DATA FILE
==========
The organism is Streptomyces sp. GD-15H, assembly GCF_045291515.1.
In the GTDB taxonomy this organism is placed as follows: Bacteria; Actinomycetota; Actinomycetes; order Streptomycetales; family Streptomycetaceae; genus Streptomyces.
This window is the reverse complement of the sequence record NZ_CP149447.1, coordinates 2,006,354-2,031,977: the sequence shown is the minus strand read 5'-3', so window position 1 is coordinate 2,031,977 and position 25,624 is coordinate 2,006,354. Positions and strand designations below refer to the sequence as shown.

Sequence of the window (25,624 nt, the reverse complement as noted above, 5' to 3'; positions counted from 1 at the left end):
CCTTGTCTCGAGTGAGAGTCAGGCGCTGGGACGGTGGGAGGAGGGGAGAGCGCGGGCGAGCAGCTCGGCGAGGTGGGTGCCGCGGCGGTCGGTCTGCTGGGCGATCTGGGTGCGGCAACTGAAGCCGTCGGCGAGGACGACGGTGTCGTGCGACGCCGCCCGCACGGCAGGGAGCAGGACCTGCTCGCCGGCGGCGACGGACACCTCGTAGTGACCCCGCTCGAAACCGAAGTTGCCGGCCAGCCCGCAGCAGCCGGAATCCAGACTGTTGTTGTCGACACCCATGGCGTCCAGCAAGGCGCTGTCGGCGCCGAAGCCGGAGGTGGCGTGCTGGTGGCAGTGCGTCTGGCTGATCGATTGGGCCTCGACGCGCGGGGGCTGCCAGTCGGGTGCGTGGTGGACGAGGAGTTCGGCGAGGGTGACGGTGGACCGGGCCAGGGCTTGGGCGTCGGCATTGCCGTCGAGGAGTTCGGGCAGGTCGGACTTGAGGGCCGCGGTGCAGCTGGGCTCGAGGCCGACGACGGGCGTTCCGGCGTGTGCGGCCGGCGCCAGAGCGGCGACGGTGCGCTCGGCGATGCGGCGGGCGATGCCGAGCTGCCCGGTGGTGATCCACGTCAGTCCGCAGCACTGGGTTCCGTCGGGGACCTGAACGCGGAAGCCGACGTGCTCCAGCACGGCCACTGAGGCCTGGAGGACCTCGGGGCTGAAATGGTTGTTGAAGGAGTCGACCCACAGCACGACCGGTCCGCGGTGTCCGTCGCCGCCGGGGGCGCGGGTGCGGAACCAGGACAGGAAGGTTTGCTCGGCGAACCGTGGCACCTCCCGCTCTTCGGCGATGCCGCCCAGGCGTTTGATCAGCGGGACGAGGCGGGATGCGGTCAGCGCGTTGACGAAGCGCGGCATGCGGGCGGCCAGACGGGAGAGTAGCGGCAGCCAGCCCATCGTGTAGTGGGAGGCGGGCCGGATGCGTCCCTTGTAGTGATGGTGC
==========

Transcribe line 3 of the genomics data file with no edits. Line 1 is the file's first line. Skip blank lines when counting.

This window is the reverse complement of the sequence record NZ_CP149447.1, coordinates 2,006,354-2,031,977: the sequence shown is the minus strand read 5'-3', so window position 1 is coordinate 2,031,977 and position 25,624 is coordinate 2,006,354. Positions and strand designations below refer to the sequence as shown.